A provision in a standard arbitration agreement signed by every
customer is giving the Wall Street brokerage a big legal headache.
The provision, which requires all customer disputes to be decided under New York law, is under attack by regulators in two states. The regulators contend the provision is unenforceable because it denies Morgan Stanley customers the right to argue that a dispute should be decided under their own state's securities laws.
Morgan Stanley's arbitration agreement is under fire in New Hampshire and Idaho, states that often aren't seen as trailblazers on the securities regulatory front. But critics say the legal challenges could spark others to join the fray and open the door for Morgan Stanley customers to pursue their claims in state court rather than in arbitration.
Most brokerages insist that arbitration, in which a nongovernmental panel of experts decides disputes without the recourse of appeal, be the forum for settling customer complaints. While the panels are nominally impartial, observers say the arrangement can stack the deck in favor of the firms because disputes often end up being decided by former securities industry insiders.
Morgan Stanley takes things a step further, requiring that cases be arbitrated under New York law, which is seen as friendly to Wall Street.
The brokerages' problems began this summer when New Hampshire securities regulators issued an administrative order directing Morgan Stanley to remove the New York law provision from its arbitration agreement. The order said the provision "is not binding'' on the state's residents.
A New Hampshire spokesman says regulators and Morgan Stanley are trying to negotiate a resolution.
The controversy, however, moved west in November when Idaho officials got permission to file a so-called friend-of-the-court brief in a pending lawsuit involving a Morgan Stanley customer. Morgan Stanley contends the dispute should be resolved in arbitration, not in state court as is required by the terms of the customer's brokerage agreement.
But regulators in the Idaho Department of Finance are siding with the customer. The regulators argue that an Idaho court is the appropriate place to air the dispute since Morgan Stanley's arbitration clause is "illegal and unenforceable.''
Idaho officials say they aren't prepared to comment on the litigation, until they file their brief sometime in the next few weeks. William Batt, an attorney for the customer, says Idaho regulators strongly object to the provision that forces residents "to waive their Idaho statutory rights.''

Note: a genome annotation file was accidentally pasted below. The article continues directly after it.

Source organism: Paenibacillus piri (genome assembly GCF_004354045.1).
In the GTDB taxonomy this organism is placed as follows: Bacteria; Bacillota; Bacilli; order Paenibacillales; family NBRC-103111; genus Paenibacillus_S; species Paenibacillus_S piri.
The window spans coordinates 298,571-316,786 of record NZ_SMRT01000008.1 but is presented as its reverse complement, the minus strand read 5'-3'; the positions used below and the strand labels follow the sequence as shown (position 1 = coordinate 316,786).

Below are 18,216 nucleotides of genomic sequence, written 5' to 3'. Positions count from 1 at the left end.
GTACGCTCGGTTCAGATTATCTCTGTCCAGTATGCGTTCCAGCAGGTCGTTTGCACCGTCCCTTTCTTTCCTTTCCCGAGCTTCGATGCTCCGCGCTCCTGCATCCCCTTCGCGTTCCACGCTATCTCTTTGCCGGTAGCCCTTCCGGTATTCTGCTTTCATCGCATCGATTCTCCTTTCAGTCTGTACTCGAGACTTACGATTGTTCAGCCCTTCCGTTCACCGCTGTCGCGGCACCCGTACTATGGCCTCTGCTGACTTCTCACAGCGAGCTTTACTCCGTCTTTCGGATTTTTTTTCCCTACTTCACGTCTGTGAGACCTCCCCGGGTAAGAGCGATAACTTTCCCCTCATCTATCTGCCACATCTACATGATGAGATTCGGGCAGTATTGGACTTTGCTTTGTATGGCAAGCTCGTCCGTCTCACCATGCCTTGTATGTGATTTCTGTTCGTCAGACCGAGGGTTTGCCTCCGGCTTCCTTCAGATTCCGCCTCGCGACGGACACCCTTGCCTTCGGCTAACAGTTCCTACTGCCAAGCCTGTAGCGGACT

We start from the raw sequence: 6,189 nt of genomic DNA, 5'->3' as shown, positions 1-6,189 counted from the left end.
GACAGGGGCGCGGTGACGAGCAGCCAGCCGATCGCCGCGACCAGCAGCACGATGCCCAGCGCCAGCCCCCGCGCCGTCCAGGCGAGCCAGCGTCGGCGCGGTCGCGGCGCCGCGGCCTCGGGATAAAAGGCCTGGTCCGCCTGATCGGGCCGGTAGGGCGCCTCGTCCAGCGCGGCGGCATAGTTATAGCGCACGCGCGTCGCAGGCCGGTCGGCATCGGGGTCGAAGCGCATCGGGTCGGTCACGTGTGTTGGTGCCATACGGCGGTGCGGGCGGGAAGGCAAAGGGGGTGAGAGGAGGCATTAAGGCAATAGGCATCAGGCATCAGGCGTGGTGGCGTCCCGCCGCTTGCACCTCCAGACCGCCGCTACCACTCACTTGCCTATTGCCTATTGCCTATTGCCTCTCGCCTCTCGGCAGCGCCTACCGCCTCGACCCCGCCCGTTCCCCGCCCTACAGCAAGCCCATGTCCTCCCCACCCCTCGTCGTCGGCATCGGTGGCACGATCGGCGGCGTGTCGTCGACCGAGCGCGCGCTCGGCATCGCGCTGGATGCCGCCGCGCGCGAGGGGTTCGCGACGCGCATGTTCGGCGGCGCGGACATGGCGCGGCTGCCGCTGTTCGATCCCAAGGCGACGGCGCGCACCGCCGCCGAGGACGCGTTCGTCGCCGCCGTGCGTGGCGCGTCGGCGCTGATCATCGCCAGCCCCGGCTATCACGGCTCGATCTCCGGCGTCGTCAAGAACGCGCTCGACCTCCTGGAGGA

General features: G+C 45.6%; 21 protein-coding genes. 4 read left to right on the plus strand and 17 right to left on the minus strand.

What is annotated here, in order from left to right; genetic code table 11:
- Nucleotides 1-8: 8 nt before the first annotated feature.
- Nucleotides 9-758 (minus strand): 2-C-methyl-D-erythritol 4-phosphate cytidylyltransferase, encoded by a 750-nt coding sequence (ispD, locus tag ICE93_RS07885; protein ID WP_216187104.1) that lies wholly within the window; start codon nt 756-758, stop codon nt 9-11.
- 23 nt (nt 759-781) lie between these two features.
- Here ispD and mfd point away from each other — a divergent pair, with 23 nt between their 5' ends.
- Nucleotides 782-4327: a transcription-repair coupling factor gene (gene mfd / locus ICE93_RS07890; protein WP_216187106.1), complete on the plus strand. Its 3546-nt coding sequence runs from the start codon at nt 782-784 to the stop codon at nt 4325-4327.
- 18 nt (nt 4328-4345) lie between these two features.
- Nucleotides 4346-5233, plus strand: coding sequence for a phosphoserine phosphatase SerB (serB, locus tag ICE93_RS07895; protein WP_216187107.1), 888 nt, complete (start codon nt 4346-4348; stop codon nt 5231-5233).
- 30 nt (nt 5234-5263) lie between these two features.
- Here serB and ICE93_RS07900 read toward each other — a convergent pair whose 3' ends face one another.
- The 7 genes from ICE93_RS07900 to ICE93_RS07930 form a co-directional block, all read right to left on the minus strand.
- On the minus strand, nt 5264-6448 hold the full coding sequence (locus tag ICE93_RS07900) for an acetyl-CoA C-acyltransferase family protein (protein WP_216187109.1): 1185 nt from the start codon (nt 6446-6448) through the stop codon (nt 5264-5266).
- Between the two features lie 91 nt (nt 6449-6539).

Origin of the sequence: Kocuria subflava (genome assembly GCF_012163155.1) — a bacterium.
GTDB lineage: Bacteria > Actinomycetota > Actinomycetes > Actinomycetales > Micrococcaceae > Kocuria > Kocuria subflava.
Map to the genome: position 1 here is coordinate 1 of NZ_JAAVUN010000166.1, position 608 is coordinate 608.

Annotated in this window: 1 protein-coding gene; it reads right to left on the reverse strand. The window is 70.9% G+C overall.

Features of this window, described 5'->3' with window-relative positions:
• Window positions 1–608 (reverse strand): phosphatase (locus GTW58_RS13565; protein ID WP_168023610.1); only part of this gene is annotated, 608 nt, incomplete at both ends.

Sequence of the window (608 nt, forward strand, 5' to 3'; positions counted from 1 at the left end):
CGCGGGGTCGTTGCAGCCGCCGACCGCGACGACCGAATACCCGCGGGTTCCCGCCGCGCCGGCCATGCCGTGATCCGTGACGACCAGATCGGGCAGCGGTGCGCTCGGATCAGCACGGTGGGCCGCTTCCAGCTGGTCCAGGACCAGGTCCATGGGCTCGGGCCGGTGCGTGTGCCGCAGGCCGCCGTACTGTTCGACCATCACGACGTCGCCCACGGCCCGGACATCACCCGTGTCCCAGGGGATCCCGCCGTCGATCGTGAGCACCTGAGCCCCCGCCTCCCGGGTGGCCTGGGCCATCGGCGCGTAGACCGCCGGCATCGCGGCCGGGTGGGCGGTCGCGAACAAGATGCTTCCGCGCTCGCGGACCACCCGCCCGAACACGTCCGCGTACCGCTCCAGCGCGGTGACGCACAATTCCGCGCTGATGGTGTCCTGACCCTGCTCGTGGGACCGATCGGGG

It's not clear why the Morgan Stanley arbitration agreement has become such a hot-button issue now. The New York law provision has been part of Morgan Stanley's arbitration agreement for years.
In court papers in the Idaho case, Morgan Stanley argues the New York law provision is irrelevant, since the brokerage's lawyers rarely make an issue of it during arbitration proceedings. A Morgan Stanley spokesman made a similar point in commenting on the litigation.
"We have assured Idaho regulators that we will not seek to limit remedies in the arbitration that may be pursued under Idaho law in this case,'' says Morgan Stanley spokeswoman Andrea Slattery.
But critics point out that since arbitration is a private proceeding, it's difficult to document Morgan Stanley's claim that it rarely enforces the New York law provision. Arbitration panels also aren't required to put their decisions in writing and the courts are reluctant to overturn an arbitration ruling.
The regulatory dispute, however, could have ramifications for Morgan Stanley, especially if other states jump on the bandwagon. If more states find the arbitration clause is invalid, it could open the door for angry Morgan Stanley customers to take their claims to state court rather than arbitration.
"They have a potential legal loophole," says Jonathan Kord Lagemann, another attorney representing the Idaho customer. "And they have millions of customers."
One option is for Morgan Stanley to amend its arbitration agreement and remove the controversial provision. However, lawyers say such a move likely would not have any impact on existing customer claims against the brokerage.